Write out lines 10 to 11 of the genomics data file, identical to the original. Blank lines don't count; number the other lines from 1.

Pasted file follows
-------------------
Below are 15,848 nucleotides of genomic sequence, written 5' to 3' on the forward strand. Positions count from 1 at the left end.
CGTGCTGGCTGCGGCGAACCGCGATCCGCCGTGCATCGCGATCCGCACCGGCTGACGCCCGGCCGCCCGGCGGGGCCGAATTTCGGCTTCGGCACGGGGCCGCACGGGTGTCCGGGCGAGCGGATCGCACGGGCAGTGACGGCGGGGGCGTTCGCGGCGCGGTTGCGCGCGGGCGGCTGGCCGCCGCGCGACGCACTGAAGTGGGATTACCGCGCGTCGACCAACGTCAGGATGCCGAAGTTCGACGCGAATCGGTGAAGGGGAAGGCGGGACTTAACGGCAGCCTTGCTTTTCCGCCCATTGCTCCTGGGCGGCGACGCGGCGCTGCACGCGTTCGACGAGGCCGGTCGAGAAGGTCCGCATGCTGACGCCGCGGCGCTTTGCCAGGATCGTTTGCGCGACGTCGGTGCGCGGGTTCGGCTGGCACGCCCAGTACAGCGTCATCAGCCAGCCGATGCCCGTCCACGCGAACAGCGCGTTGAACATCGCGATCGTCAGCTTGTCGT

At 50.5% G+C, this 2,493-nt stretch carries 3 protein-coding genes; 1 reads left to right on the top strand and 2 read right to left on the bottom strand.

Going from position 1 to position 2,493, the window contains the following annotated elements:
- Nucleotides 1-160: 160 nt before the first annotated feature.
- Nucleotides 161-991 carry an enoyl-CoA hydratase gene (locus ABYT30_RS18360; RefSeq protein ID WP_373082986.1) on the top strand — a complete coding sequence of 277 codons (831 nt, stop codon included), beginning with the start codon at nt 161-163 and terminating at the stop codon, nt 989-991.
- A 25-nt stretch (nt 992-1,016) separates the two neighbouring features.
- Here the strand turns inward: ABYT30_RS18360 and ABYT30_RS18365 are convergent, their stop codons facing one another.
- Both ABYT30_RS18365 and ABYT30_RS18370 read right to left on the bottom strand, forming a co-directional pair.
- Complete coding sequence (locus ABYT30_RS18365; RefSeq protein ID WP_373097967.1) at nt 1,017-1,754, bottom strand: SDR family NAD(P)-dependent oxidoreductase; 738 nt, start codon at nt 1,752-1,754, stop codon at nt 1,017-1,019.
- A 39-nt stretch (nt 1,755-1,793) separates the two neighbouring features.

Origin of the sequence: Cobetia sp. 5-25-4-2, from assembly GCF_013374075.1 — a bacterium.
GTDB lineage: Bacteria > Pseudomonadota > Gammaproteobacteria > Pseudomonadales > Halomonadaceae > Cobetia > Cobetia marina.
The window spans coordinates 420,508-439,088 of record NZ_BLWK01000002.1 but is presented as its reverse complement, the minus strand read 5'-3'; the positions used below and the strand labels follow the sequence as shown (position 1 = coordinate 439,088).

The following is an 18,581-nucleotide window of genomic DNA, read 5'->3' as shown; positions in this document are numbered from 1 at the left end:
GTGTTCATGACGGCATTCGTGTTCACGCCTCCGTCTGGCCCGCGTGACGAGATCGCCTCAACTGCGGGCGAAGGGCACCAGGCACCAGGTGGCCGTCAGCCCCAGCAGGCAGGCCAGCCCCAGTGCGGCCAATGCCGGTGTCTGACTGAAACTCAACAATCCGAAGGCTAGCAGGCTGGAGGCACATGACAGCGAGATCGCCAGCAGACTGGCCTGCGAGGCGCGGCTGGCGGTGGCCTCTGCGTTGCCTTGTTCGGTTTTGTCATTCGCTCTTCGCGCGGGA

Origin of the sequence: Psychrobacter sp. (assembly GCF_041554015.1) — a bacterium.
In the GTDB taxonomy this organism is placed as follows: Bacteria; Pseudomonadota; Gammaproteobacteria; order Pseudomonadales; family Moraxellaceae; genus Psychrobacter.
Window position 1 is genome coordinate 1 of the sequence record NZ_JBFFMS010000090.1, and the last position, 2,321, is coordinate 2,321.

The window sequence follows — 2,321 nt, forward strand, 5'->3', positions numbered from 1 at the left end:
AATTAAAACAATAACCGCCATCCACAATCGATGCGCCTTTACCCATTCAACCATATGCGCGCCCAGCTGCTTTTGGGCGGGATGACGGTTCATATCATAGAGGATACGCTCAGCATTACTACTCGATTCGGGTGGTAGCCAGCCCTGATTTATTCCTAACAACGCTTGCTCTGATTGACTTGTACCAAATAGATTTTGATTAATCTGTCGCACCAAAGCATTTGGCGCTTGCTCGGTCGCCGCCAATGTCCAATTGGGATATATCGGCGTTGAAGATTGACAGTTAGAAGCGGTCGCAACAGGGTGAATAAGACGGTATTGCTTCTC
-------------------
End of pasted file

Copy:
- Complete coding sequence (locus ABYT30_RS18365; RefSeq protein ID WP_373097967.1) at nt 1,017-1,754, bottom strand: SDR family NAD(P)-dependent oxidoreductase; 738 nt, start codon at nt 1,752-1,754, stop codon at nt 1,017-1,019.
- A 39-nt stretch (nt 1,755-1,793) separates the two neighbouring features.